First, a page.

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New Survey Shows Many Americans Are Confused by Testing Options for COVID-19 and Flu | NEWS-Line for Healthcare Professionals

New Survey Shows Many Americans Are Confused by Testing Options for COVID-19 and Flu


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Historically, respiratory illnesses peak during the winter season. While experts predicted higher rates of respiratory viruses like COVID-19 and influenza this season, respiratory syncytial virus, or RSV, made an early entrance and filled hospital beds, creating the potential for a tripledemic. With at least three respiratory illnesses circulating that may have similar symptoms, it's important to know testing options ahead of holiday gatherings.

It's important to know which test to use during respiratory season as PCR testing is the best option for early detection, when treatment is most effective.

According to a new survey conducted by Wakefield Research on behalf of Roche Diagnostics (SIX: RO, ROG) (OTCQX: RHHBY), two out of three Americans are confused by the differences between polymerase chain reaction, or PCR, tests, and rapid antigen tests – the two main types of tests to diagnose respiratory infections. They are likewise confused about when to use them.

However, at least a quarter of those surveyed, many of them parents, do know that the PCR test is the most accurate for detecting the virus that causes COVID-19. Adults with children in their household did slightly better, with 33% of them recognizing PCR tests as the correct answer.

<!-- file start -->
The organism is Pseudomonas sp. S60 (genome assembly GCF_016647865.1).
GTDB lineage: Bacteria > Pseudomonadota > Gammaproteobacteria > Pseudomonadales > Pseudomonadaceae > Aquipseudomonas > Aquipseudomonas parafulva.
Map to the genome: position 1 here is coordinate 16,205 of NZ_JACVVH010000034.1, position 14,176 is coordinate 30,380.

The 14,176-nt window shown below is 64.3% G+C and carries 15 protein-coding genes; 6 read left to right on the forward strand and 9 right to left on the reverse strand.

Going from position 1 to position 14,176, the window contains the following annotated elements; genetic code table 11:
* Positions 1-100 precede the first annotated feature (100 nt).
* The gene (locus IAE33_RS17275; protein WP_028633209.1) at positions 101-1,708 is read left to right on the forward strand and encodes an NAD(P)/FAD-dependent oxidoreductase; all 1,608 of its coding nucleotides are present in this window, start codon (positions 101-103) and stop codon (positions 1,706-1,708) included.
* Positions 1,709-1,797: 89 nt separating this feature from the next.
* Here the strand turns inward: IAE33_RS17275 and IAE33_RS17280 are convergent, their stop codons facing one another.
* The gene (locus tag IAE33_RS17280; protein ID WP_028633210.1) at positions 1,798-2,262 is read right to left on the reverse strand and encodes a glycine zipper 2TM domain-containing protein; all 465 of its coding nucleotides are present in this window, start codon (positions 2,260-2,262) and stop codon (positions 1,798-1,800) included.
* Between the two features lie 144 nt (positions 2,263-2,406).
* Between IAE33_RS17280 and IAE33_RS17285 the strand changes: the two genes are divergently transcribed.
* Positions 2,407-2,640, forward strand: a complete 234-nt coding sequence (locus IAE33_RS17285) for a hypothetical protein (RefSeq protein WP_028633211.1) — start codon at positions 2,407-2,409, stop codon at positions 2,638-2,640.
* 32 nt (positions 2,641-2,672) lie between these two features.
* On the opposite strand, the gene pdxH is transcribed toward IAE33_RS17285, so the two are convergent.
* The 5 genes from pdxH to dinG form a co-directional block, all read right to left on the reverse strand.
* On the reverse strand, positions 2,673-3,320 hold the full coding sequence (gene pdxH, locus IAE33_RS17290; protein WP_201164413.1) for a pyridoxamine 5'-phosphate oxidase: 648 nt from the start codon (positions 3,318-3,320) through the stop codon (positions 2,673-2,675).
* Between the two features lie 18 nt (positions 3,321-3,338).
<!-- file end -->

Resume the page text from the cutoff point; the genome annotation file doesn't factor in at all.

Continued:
"Before the pandemic, most outside of a clinical setting didn't know that PCR testing was the most accurate in detecting viruses, such as SARS-CoV-2, and there's still room to grow that understanding," said Jamie Phillips Deeter, Ph.D., infectious diseases scientific partner at Roche Diagnostics. "It's important to know that PCR testing is the best option for early detection, when treatment is most effective."
Flu antivirals are most effective within two days of symptom onset. COVID-19 antivirals can be effective within five days of symptom onset if symptoms are present.

Additional Survey Findings

Confidence in the PCR test also varied among different demographic groups and based on family composition, according to the survey. A majority of Gen Z (85%) respondents think PCR is not the most accurate test, compared to 71% of millennials, 69% of Gen X and 72% of boomers.

Many respondents (79%) also believe their doctor can order one diagnostic test to determine if they have the flu, COVID-19 or RSV. It is accurate that multiplex PCR tests can identify more than one illness with just one swab. Most physician practices, hospitals and laboratories provide a wide range of testing solutions based on the need.

Knowing Testing Options

Following is some simple guidance on how to differentiate PCR and rapid antigen testing:

PCR Test: Effective With or Without Symptoms